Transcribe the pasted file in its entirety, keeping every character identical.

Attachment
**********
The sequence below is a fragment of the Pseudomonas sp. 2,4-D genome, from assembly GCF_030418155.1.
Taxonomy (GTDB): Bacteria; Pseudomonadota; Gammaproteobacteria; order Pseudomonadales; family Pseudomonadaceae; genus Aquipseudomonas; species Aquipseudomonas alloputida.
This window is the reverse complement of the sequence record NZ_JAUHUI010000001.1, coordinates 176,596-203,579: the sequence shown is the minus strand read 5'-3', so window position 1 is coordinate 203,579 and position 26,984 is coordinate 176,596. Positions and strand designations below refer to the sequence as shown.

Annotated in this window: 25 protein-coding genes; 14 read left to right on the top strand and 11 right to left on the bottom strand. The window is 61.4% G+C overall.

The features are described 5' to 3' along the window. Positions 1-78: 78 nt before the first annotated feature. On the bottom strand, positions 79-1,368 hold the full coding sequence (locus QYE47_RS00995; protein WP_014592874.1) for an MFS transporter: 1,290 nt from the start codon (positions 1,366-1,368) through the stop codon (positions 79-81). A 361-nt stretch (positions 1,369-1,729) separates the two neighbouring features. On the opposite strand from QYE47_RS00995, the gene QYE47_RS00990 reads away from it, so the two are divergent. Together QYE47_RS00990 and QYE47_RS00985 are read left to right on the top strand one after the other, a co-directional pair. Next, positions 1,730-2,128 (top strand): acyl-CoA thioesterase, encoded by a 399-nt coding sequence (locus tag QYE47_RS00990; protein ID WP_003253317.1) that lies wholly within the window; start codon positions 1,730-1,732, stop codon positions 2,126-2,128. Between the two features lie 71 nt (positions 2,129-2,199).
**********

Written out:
The sequence below is a fragment of the Pseudomonas sp. 2,4-D genome, from assembly GCF_030418155.1.
Taxonomy (GTDB): Bacteria; Pseudomonadota; Gammaproteobacteria; order Pseudomonadales; family Pseudomonadaceae; genus Aquipseudomonas; species Aquipseudomonas alloputida.
This window is the reverse complement of the sequence record NZ_JAUHUI010000001.1, coordinates 176,596-203,579: the sequence shown is the minus strand read 5'-3', so window position 1 is coordinate 203,579 and position 26,984 is coordinate 176,596. Positions and strand designations below refer to the sequence as shown.

Annotated in this window: 25 protein-coding genes; 14 read left to right on the top strand and 11 right to left on the bottom strand. The window is 61.4% G+C overall.

The features are described 5' to 3' along the window. Positions 1-78: 78 nt before the first annotated feature. On the bottom strand, positions 79-1,368 hold the full coding sequence (locus QYE47_RS00995; protein WP_014592874.1) for an MFS transporter: 1,290 nt from the start codon (positions 1,366-1,368) through the stop codon (positions 79-81). A 361-nt stretch (positions 1,369-1,729) separates the two neighbouring features. On the opposite strand from QYE47_RS00995, the gene QYE47_RS00990 reads away from it, so the two are divergent. Together QYE47_RS00990 and QYE47_RS00985 are read left to right on the top strand one after the other, a co-directional pair. Next, positions 1,730-2,128 (top strand): acyl-CoA thioesterase, encoded by a 399-nt coding sequence (locus tag QYE47_RS00990; protein ID WP_003253317.1) that lies wholly within the window; start codon positions 1,730-1,732, stop codon positions 2,126-2,128. Between the two features lie 71 nt (positions 2,129-2,199).